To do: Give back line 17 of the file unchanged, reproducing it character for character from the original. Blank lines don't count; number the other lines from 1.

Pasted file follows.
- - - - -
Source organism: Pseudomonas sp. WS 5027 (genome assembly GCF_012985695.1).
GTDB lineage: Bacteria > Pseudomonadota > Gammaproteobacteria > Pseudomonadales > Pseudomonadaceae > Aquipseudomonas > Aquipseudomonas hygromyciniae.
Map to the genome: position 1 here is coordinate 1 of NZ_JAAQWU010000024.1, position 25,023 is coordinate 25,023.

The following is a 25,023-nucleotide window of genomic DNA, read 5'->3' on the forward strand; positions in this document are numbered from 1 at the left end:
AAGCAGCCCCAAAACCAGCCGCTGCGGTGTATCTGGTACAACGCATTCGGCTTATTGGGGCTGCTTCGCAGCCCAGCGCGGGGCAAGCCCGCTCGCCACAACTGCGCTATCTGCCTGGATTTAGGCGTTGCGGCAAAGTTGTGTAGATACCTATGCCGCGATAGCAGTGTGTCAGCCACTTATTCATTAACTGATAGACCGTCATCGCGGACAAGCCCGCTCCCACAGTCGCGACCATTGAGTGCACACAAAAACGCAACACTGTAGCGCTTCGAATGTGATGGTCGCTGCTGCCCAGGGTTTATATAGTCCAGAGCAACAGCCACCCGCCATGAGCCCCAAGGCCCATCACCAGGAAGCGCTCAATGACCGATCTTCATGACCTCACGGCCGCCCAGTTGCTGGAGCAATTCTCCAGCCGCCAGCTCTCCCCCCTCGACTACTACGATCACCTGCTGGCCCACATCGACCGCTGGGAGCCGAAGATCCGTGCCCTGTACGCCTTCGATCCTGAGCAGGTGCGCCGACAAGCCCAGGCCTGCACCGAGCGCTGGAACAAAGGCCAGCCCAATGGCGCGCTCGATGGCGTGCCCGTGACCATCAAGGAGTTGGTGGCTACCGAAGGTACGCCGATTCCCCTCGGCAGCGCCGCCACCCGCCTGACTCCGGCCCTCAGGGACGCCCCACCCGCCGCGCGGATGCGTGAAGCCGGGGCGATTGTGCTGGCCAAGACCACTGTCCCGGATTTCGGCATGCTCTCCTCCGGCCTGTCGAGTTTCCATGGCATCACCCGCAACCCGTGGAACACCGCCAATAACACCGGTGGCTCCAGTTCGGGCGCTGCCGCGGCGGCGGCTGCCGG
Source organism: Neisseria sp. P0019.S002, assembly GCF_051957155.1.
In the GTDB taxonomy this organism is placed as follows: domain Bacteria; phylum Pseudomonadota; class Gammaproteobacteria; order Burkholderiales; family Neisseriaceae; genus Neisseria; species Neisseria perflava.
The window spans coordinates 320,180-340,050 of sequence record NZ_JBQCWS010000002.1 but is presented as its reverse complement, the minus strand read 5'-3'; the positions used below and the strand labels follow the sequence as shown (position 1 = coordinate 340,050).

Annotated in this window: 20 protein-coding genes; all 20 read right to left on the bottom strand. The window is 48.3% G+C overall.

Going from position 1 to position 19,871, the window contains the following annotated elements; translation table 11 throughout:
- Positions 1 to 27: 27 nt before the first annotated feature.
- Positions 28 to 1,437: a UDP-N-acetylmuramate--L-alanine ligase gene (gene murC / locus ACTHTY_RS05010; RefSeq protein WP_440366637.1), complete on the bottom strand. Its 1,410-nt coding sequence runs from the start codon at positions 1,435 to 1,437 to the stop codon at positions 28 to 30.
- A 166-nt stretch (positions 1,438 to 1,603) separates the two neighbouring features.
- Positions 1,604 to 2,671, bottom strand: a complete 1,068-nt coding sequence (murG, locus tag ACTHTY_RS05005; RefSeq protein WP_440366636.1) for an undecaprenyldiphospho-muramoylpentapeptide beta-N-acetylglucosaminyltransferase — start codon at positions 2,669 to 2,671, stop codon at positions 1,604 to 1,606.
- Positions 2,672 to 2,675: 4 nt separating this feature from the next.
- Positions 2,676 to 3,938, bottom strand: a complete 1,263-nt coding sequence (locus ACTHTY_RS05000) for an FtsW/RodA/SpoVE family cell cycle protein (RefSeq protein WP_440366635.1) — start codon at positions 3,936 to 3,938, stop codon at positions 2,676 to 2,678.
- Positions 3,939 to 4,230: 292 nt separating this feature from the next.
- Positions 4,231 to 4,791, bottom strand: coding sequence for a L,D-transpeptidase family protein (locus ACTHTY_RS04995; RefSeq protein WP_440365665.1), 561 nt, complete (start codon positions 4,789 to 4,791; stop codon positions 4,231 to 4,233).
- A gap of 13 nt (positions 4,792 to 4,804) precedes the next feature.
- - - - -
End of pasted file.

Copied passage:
- Positions 3,939 to 4,230: 292 nt separating this feature from the next.